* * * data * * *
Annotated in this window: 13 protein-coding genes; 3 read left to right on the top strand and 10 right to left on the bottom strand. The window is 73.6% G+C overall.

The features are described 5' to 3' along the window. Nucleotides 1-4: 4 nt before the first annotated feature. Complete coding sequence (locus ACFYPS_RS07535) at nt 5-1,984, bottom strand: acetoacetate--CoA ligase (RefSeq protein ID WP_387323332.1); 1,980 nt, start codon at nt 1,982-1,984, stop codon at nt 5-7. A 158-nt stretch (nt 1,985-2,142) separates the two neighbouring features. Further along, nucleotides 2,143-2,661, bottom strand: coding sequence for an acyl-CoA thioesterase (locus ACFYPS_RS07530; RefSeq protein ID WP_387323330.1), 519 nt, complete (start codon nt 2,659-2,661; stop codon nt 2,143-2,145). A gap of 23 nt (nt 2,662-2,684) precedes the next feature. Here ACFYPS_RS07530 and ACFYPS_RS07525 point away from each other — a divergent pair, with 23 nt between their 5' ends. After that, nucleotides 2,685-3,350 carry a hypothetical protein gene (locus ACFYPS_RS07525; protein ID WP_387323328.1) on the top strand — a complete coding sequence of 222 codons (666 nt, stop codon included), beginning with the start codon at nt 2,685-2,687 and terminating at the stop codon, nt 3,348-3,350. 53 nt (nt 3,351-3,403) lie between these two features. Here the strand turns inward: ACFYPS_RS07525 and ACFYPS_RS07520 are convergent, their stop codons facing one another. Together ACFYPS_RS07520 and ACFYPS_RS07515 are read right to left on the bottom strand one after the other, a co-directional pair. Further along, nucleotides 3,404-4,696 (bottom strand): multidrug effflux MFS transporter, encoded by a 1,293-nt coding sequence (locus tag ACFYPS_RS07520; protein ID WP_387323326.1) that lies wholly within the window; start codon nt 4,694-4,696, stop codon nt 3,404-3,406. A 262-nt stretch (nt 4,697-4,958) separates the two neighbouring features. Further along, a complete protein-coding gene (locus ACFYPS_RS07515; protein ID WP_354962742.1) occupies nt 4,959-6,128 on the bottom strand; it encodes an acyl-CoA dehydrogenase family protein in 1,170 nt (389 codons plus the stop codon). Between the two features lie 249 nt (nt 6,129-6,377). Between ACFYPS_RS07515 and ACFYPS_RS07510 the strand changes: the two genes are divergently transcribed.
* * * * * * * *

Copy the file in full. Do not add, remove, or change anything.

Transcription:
Annotated in this window: 13 protein-coding genes; 3 read left to right on the top strand and 10 right to left on the bottom strand. The window is 73.6% G+C overall.

The features are described 5' to 3' along the window. Nucleotides 1-4: 4 nt before the first annotated feature. Complete coding sequence (locus ACFYPS_RS07535) at nt 5-1,984, bottom strand: acetoacetate--CoA ligase (RefSeq protein ID WP_387323332.1); 1,980 nt, start codon at nt 1,982-1,984, stop codon at nt 5-7. A 158-nt stretch (nt 1,985-2,142) separates the two neighbouring features. Further along, nucleotides 2,143-2,661, bottom strand: coding sequence for an acyl-CoA thioesterase (locus ACFYPS_RS07530; RefSeq protein ID WP_387323330.1), 519 nt, complete (start codon nt 2,659-2,661; stop codon nt 2,143-2,145). A gap of 23 nt (nt 2,662-2,684) precedes the next feature. Here ACFYPS_RS07530 and ACFYPS_RS07525 point away from each other — a divergent pair, with 23 nt between their 5' ends. After that, nucleotides 2,685-3,350 carry a hypothetical protein gene (locus ACFYPS_RS07525; protein ID WP_387323328.1) on the top strand — a complete coding sequence of 222 codons (666 nt, stop codon included), beginning with the start codon at nt 2,685-2,687 and terminating at the stop codon, nt 3,348-3,350. 53 nt (nt 3,351-3,403) lie between these two features. Here the strand turns inward: ACFYPS_RS07525 and ACFYPS_RS07520 are convergent, their stop codons facing one another. Together ACFYPS_RS07520 and ACFYPS_RS07515 are read right to left on the bottom strand one after the other, a co-directional pair. Further along, nucleotides 3,404-4,696 (bottom strand): multidrug effflux MFS transporter, encoded by a 1,293-nt coding sequence (locus tag ACFYPS_RS07520; protein ID WP_387323326.1) that lies wholly within the window; start codon nt 4,694-4,696, stop codon nt 3,404-3,406. A 262-nt stretch (nt 4,697-4,958) separates the two neighbouring features. Further along, a complete protein-coding gene (locus ACFYPS_RS07515; protein ID WP_354962742.1) occupies nt 4,959-6,128 on the bottom strand; it encodes an acyl-CoA dehydrogenase family protein in 1,170 nt (389 codons plus the stop codon). Between the two features lie 249 nt (nt 6,129-6,377). Between ACFYPS_RS07515 and ACFYPS_RS07510 the strand changes: the two genes are divergently transcribed.